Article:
People used to drive over the river and through the woods to grandmother’s house each holiday season to give thanks, eat, visit, and play games.
Playing games with family members you seldom see outside of Christmas gave you the opportunity to remember why you only see them during the holidays.
A marathon Monopoly game with your half-deaf uncle and your cousin who eats Cheetos and wants to be the banker, is a reminder of how good you’ve got it. Even if you think you don’t have it so great.
I’m not sure where it’s written that after you commit one of the seven deadly sins (gluttony) you should put together a jigsaw puzzle with your great aunt, but it’s obviously mandatory.
Because that was how it went every year.
Maybe it was because we only had three channels to watch on TV. Of course, even if we’d had the endless number of things to watch we have today, our grandfather would never have allowed anything other than football to be shown.
There stood Coach Tom Landry on the sidelines in his crisp, tailored suit and stylish hat. More often than not, he’d calmly lead the Cowboys to victory. Those of us playing a board game would glance over at the game every now and then from the kitchen table.
That’s where we most often played games. The Formica dinette set was perfect for it. The smooth top allowed me to neatly stack my money and property deeds, only to have that Cheeto eating banker cousin drive the token car over my stuff and mess it up.
An argument would ensue, and the uncle would say, “What did you say?”
The little kids were in the floor nearby playing Operation. As the Monopoly players tried to put each other in the poor house, the little kids were practicing removing someone’s spleen and funny bone.
As the years passed, I once suggested that we switch to the game called Risk. World domination was preferable to putting people in the poor house, but I was overruled.
If I could have taken over the world, I would have banned bankers who eat Cheetos.
If you got tired of playing Monopoly, you could recruit a younger cousin to take your spot. There was always one kid who wanted to play with the big kids, but had been denied. He stood next to the Monopoly table, watching the whole time. I usually could excuse myself and whisper to him to take my seat.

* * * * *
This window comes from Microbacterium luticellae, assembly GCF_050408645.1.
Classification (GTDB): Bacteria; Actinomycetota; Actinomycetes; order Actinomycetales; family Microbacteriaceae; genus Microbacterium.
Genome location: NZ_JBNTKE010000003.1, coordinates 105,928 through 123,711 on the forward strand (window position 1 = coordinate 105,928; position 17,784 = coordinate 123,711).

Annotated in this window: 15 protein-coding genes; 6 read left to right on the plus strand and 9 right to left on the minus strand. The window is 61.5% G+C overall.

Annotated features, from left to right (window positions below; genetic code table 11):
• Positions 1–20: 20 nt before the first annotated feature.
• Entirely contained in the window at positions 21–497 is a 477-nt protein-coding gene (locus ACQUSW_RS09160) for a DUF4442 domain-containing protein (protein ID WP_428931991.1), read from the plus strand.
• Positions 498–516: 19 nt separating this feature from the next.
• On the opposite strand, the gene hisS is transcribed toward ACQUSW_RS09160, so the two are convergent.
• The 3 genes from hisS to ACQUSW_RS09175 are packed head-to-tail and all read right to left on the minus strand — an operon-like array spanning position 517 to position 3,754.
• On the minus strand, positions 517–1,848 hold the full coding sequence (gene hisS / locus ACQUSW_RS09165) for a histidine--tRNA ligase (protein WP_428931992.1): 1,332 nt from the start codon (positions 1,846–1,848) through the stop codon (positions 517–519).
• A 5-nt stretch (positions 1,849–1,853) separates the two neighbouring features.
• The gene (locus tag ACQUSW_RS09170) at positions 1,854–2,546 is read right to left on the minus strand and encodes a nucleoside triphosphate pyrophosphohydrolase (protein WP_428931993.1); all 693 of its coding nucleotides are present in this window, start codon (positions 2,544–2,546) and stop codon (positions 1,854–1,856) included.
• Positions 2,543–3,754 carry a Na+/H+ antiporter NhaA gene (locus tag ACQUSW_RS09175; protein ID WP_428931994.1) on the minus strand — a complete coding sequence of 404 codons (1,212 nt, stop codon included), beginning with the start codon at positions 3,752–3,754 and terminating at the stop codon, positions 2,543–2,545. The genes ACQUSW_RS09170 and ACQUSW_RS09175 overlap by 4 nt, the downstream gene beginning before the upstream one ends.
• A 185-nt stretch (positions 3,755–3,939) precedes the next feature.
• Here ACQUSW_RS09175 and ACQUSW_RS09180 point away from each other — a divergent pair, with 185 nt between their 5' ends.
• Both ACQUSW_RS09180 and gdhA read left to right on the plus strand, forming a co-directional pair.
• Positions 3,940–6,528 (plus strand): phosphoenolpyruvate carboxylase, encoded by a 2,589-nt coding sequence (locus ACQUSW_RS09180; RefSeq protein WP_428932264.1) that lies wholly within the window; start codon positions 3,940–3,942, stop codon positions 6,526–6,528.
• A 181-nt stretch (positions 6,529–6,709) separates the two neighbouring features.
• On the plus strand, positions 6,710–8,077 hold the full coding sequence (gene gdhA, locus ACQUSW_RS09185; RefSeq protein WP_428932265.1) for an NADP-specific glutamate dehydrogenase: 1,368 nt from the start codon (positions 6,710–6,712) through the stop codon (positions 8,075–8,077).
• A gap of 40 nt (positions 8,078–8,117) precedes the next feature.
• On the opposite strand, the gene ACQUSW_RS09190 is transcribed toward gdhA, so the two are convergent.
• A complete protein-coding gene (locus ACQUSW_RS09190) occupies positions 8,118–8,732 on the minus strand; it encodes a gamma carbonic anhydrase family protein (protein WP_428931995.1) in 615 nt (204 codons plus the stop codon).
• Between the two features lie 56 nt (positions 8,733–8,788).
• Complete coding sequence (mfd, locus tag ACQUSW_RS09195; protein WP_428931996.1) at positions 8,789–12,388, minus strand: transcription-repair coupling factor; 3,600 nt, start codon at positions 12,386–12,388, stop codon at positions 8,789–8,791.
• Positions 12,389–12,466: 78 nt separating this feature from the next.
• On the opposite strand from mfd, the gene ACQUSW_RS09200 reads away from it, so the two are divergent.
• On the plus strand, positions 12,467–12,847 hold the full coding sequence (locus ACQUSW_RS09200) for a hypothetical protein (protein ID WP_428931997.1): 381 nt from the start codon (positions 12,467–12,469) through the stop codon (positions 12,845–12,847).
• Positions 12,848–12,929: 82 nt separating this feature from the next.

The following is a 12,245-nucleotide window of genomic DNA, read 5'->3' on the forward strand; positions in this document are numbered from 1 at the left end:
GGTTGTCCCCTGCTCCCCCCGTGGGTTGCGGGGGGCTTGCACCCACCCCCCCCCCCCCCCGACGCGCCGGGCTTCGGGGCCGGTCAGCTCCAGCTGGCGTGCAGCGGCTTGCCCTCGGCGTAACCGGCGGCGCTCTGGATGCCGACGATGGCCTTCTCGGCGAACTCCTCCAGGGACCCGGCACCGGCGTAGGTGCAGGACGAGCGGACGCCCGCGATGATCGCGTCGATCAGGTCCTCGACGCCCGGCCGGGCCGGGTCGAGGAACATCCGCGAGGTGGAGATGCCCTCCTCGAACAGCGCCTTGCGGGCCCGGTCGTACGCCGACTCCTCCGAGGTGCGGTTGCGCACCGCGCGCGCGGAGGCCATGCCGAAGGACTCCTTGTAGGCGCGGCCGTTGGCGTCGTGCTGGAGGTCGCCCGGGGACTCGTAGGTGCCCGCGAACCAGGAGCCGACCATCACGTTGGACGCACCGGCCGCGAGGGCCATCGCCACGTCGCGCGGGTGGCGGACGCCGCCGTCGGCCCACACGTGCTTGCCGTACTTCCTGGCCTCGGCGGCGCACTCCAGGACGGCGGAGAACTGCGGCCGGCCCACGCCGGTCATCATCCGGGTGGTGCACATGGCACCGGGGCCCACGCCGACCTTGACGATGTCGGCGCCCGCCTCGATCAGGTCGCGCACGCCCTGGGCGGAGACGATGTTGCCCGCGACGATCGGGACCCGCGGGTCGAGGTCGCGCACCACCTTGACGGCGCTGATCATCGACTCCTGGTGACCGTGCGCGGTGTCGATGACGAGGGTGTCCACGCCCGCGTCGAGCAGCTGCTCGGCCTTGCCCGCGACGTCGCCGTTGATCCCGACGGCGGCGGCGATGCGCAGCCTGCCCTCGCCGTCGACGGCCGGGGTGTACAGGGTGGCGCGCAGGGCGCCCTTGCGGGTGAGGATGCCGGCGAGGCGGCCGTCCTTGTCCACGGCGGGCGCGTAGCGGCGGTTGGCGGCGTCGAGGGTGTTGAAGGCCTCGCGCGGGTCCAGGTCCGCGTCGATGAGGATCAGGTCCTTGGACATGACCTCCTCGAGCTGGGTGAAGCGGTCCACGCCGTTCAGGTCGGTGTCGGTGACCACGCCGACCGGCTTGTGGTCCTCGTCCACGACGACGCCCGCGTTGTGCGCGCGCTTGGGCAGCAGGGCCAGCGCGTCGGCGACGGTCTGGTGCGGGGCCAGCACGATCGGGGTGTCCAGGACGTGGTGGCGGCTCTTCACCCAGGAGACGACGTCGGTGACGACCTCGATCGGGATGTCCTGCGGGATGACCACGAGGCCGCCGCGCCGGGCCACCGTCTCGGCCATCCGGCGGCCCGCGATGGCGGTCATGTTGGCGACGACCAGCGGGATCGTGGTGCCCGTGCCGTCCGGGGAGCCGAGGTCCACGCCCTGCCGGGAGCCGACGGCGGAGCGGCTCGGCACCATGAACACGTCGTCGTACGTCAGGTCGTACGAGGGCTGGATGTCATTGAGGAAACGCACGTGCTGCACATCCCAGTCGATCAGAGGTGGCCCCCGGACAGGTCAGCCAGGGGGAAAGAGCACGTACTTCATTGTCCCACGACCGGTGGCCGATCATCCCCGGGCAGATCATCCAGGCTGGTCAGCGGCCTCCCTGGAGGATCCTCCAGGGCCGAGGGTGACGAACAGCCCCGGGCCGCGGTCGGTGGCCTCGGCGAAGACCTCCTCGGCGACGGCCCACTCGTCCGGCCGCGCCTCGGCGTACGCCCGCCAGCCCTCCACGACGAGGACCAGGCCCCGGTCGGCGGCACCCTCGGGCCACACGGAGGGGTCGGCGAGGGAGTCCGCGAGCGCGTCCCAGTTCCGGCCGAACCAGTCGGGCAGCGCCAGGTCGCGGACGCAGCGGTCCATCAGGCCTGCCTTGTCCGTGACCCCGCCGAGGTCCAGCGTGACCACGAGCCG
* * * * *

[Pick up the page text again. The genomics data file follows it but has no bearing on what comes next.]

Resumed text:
Before the others realized I wasn’t coming back, the kid had already taken Boardwalk and Park Place.
“Who let this kid play?” The uncle said.
I’d slide over to the jigsaw puzzle, only to discover that the great aunt had been working on the same puzzle for the previous three Christmases. The box lid with the picture was missing, as were an unidentified number of puzzle pieces.
The word was that the Cheeto-eating banker cousin had gotten their mitts on it. According to unsubstantiated reports, the puzzle could be a picture of a church in a meadow, or a basket full of cats. No one was certain.
As we got older, the more cerebral members of the family decided we would play Scrabble.
“I know a lot of words,” said the half-deaf uncle.
“So do I,” said a different uncle from in front of the television.
I think we were interrupting the game.
“I’m fairly certain that ‘flipple’ is not a word,” someone said.
“Yes it is,” replied a cousin.
“What does it mean?” Was the response.
From there a challenge ensued. But the replacement kid at the Monopoly table was sitting on the dictionary, so we accepted flipple and moved on.
The Scrabble game went downhill from there, so I headed over to watch the game.
Today, people drive hundreds of miles to visit family and then bury their heads in their phones for the week.
Board games have been replaced by online games. Matter of fact, this last Christmas Day, I received a notification from Words With Friends (an online Scrabble-type game) that it was my 12th anniversary of joining the game.
I thought about that.
My anniversary with Words With Friends is longer than my time with the ex. Words With Friends has been a much closer relationship. The game lets me get a word in, gives me points for it, and sometimes even tells me that I won.
That’s not something that happened back in the day of holiday board games with families. Monopoly never seemed to wind up with a winner, the jigsaw puzzle remained in pieces, Scrabble was filled with flipple, and the guy having the operation never made it.
The only winners seemed to be the people who made Cheetos.
John’s new book, Puns for Groan People, and his books, Write of Passage: A Southerner’s View of Then and Now Vol. 1 and Vol. 2, are available on his website – TheCountryWriter.com, where you can also send him a message and hear his weekly podcast.